Hendree Jones, associate professor in Psychiatry and Behavioral Sciences and director of research for the Center for Addiction and Pregnancy, has been named the 2008 recipient of the Joseph Cochin Young Investigator Award from the College on Problems of Drug Dependence. A psychologist, Jones is a leading expert on the pharmacotherapies used to treat drug dependence during pregnancy and the impact of prenatal exposure to these medications and drugs of abuse. She also has created and tested novel behavioral interventions to help prevent relapse to drug use in pregnant women. The CPDD, founded in 1929, is the oldest group in the United States addressing problems of drug dependence and abuse. Cochin is its former director.

Alfredo Quinones-Hinojosa, assistant professor of neurosurgery and oncology and director of the Brain Tumor Program at Bayview, has been named a Physician Hero by The Daily Record, Maryland's legal newspaper. Quinones-Hinojosa's award recognizes the significant impact he has had on health care in the region.

George Wang, a fellow in geriatric medicine, has received the T. Franklin Williams Research Scholars Award, which will provide support for his research project "Immunologic Disregulations and Inflammation in the Pathogenesis of Frailty of Old Age: The Role of CMV Infection."


Bloomberg School of Public Health

Daniel Scharfstein has been promoted to professor, with tenure, in the Department of Biostatistics.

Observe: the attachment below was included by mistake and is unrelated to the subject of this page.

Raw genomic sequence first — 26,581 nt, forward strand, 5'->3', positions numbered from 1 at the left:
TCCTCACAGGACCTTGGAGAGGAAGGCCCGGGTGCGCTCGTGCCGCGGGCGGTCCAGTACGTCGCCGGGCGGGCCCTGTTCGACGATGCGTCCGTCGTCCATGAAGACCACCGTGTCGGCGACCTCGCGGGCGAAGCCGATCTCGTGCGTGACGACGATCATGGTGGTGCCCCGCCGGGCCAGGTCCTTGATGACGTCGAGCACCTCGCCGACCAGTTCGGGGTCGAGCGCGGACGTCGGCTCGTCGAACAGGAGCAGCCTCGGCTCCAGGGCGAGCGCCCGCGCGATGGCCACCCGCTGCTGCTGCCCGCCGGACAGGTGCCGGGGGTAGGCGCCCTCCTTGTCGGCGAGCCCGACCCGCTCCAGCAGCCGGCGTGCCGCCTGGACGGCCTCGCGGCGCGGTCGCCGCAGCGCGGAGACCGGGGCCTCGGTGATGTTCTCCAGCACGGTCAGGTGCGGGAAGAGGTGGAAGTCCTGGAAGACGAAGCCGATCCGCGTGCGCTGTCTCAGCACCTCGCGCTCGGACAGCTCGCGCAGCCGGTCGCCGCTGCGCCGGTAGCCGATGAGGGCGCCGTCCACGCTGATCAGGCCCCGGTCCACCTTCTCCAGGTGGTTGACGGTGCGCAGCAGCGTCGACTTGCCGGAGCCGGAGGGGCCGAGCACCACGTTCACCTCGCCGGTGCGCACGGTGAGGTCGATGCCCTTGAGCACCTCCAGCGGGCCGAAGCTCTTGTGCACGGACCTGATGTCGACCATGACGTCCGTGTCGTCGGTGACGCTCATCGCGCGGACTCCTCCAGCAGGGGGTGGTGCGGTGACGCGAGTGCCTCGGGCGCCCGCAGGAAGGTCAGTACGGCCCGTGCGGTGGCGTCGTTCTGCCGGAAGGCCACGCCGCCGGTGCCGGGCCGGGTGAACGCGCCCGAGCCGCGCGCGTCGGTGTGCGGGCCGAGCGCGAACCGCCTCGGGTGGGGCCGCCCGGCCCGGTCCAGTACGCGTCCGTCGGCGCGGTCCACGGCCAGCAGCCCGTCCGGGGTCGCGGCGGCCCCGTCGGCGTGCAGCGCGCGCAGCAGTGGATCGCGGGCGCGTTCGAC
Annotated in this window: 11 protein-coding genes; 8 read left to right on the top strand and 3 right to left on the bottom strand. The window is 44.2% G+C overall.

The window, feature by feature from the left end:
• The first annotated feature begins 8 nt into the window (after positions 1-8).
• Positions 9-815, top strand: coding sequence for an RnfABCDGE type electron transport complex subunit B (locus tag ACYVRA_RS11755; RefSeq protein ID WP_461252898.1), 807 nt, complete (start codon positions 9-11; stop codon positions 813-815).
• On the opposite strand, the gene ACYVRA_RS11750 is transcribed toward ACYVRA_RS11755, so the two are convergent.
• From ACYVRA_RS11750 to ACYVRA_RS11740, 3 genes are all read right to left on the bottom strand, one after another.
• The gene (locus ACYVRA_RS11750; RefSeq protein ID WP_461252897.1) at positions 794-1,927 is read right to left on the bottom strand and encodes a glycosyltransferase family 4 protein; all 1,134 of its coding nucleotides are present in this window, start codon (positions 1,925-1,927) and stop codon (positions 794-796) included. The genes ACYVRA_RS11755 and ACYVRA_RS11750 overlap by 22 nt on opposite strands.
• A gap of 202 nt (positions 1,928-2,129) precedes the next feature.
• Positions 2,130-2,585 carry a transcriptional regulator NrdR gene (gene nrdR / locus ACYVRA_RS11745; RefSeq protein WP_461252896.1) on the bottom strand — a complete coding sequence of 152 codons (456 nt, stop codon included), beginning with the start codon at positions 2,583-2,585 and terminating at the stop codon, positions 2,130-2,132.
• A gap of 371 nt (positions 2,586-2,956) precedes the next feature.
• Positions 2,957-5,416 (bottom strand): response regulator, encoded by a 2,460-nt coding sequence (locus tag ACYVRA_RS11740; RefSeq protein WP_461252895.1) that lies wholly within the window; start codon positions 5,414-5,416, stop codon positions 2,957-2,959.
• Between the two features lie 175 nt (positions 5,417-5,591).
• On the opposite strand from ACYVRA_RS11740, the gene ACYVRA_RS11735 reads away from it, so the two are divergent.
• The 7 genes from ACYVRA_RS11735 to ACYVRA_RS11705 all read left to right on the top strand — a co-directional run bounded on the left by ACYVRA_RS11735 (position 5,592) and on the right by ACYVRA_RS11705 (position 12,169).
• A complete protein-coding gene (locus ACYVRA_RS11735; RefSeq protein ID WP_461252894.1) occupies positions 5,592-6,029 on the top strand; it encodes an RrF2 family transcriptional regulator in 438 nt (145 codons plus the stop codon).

Krieger School of Arts and Sciences

Maurice Bessman has been appointed professor emeritus in the Department of Biology, effective July 1.

Jennifer Culbert has been promoted to associate professor, with tenure, in the Department of Political Science, effective July 1.



Nancy Kass, the Phoebe R. Berman Professor of Bioethics and Public Health and professor of health policy and management in the Bloomberg School, and Sean Tunis, adjunct professor in the School of Medicine, will be honored June 7 with the Nina Wood Collier Arts Champion award at Taste the Arts III. Taste the Arts is the annual fundraiser for the Maryland Chapter of Young Audiences/Arts for Learning, a nonprofit organization devoted to enriching the lives and education of Maryland's youth, educators and families. Kass and Tunis sponsor more than 25 projects that actively engage Baltimore City students in arts education programs through their Alison Rose Tunis Fund at Baltimore Community Foundation.